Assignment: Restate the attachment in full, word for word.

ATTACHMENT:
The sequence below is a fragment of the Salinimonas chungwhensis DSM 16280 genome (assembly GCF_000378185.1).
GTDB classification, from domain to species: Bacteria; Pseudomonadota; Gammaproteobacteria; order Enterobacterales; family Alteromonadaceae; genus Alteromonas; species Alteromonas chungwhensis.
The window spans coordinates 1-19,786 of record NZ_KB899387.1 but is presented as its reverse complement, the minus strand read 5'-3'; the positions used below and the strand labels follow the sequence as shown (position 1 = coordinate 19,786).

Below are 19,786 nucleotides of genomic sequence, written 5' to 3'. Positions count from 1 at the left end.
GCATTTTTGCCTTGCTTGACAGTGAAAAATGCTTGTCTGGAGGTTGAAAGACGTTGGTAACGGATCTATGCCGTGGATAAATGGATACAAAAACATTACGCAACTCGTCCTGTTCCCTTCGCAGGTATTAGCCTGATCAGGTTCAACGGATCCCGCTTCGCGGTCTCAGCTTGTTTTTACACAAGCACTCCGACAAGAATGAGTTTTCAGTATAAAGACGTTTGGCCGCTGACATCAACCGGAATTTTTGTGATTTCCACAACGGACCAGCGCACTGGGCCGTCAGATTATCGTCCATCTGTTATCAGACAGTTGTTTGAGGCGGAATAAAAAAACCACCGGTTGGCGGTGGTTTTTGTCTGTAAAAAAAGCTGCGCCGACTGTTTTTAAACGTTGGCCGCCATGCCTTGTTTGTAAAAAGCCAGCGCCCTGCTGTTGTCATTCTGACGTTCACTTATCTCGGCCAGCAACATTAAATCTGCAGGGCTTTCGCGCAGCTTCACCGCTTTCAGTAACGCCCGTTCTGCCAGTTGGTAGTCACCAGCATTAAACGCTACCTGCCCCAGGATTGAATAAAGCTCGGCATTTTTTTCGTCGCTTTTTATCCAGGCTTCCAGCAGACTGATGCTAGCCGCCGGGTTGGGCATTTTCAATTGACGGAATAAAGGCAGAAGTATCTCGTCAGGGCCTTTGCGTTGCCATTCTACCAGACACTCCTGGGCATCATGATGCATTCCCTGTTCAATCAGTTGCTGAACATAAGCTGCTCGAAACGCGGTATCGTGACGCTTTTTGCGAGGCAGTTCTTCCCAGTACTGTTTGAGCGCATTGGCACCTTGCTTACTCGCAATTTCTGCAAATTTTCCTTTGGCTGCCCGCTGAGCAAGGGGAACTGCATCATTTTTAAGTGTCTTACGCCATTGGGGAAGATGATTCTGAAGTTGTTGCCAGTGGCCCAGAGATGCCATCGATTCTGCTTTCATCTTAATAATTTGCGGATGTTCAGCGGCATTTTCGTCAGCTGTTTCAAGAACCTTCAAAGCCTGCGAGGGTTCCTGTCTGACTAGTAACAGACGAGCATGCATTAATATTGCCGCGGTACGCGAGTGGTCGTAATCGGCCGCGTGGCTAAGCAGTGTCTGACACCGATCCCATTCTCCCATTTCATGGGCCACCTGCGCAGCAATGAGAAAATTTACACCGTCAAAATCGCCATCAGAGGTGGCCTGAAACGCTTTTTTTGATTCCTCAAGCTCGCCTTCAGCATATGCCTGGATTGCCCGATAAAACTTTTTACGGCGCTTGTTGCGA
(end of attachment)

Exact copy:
The sequence below is a fragment of the Salinimonas chungwhensis DSM 16280 genome (assembly GCF_000378185.1).
GTDB classification, from domain to species: Bacteria; Pseudomonadota; Gammaproteobacteria; order Enterobacterales; family Alteromonadaceae; genus Alteromonas; species Alteromonas chungwhensis.
The window spans coordinates 1-19,786 of record NZ_KB899387.1 but is presented as its reverse complement, the minus strand read 5'-3'; the positions used below and the strand labels follow the sequence as shown (position 1 = coordinate 19,786).

Below are 19,786 nucleotides of genomic sequence, written 5' to 3'. Positions count from 1 at the left end.
GCATTTTTGCCTTGCTTGACAGTGAAAAATGCTTGTCTGGAGGTTGAAAGACGTTGGTAACGGATCTATGCCGTGGATAAATGGATACAAAAACATTACGCAACTCGTCCTGTTCCCTTCGCAGGTATTAGCCTGATCAGGTTCAACGGATCCCGCTTCGCGGTCTCAGCTTGTTTTTACACAAGCACTCCGACAAGAATGAGTTTTCAGTATAAAGACGTTTGGCCGCTGACATCAACCGGAATTTTTGTGATTTCCACAACGGACCAGCGCACTGGGCCGTCAGATTATCGTCCATCTGTTATCAGACAGTTGTTTGAGGCGGAATAAAAAAACCACCGGTTGGCGGTGGTTTTTGTCTGTAAAAAAAGCTGCGCCGACTGTTTTTAAACGTTGGCCGCCATGCCTTGTTTGTAAAAAGCCAGCGCCCTGCTGTTGTCATTCTGACGTTCACTTATCTCGGCCAGCAACATTAAATCTGCAGGGCTTTCGCGCAGCTTCACCGCTTTCAGTAACGCCCGTTCTGCCAGTTGGTAGTCACCAGCATTAAACGCTACCTGCCCCAGGATTGAATAAAGCTCGGCATTTTTTTCGTCGCTTTTTATCCAGGCTTCCAGCAGACTGATGCTAGCCGCCGGGTTGGGCATTTTCAATTGACGGAATAAAGGCAGAAGTATCTCGTCAGGGCCTTTGCGTTGCCATTCTACCAGACACTCCTGGGCATCATGATGCATTCCCTGTTCAATCAGTTGCTGAACATAAGCTGCTCGAAACGCGGTATCGTGACGCTTTTTGCGAGGCAGTTCTTCCCAGTACTGTTTGAGCGCATTGGCACCTTGCTTACTCGCAATTTCTGCAAATTTTCCTTTGGCTGCCCGCTGAGCAAGGGGAACTGCATCATTTTTAAGTGTCTTACGCCATTGGGGAAGATGATTCTGAAGTTGTTGCCAGTGGCCCAGAGATGCCATCGATTCTGCTTTCATCTTAATAATTTGCGGATGTTCAGCGGCATTTTCGTCAGCTGTTTCAAGAACCTTCAAAGCCTGCGAGGGTTCCTGTCTGACTAGTAACAGACGAGCATGCATTAATATTGCCGCGGTACGCGAGTGGTCGTAATCGGCCGCGTGGCTAAGCAGTGTCTGACACCGATCCCATTCTCCCATTTCATGGGCCACCTGCGCAGCAATGAGAAAATTTACACCGTCAAAATCGCCATCAGAGGTGGCCTGAAACGCTTTTTTTGATTCCTCAAGCTCGCCTTCAGCATATGCCTGGATTGCCCGATAAAACTTTTTACGGCGCTTGTTGCGA